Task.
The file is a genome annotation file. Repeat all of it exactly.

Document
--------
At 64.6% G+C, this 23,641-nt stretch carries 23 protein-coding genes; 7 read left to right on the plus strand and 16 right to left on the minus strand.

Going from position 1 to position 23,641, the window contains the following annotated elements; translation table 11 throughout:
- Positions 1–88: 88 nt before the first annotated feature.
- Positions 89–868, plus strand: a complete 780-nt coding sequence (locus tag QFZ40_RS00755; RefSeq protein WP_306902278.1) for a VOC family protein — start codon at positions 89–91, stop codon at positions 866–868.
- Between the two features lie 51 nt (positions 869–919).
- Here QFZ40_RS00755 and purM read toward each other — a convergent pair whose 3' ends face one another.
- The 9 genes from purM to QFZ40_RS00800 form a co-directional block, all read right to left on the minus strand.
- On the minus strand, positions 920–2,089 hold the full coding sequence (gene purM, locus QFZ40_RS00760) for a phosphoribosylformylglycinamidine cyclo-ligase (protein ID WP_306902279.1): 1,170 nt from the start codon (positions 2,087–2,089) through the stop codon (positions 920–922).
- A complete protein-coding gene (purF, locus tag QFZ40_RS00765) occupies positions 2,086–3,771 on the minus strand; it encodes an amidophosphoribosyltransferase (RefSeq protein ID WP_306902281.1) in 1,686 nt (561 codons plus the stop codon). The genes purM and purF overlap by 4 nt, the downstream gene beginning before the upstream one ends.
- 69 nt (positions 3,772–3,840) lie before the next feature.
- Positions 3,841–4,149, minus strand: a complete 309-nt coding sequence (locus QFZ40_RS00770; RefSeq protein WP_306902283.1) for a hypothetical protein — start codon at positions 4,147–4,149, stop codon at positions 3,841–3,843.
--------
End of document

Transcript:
At 64.6% G+C, this 23,641-nt stretch carries 23 protein-coding genes; 7 read left to right on the plus strand and 16 right to left on the minus strand.

Going from position 1 to position 23,641, the window contains the following annotated elements; translation table 11 throughout:
- Positions 1–88: 88 nt before the first annotated feature.
- Positions 89–868, plus strand: a complete 780-nt coding sequence (locus tag QFZ40_RS00755; RefSeq protein WP_306902278.1) for a VOC family protein — start codon at positions 89–91, stop codon at positions 866–868.
- Between the two features lie 51 nt (positions 869–919).
- Here QFZ40_RS00755 and purM read toward each other — a convergent pair whose 3' ends face one another.
- The 9 genes from purM to QFZ40_RS00800 form a co-directional block, all read right to left on the minus strand.
- On the minus strand, positions 920–2,089 hold the full coding sequence (gene purM, locus QFZ40_RS00760) for a phosphoribosylformylglycinamidine cyclo-ligase (protein ID WP_306902279.1): 1,170 nt from the start codon (positions 2,087–2,089) through the stop codon (positions 920–922).
- A complete protein-coding gene (purF, locus tag QFZ40_RS00765) occupies positions 2,086–3,771 on the minus strand; it encodes an amidophosphoribosyltransferase (RefSeq protein ID WP_306902281.1) in 1,686 nt (561 codons plus the stop codon). The genes purM and purF overlap by 4 nt, the downstream gene beginning before the upstream one ends.
- 69 nt (positions 3,772–3,840) lie before the next feature.
- Positions 3,841–4,149, minus strand: a complete 309-nt coding sequence (locus QFZ40_RS00770; RefSeq protein WP_306902283.1) for a hypothetical protein — start codon at positions 4,147–4,149, stop codon at positions 3,841–3,843.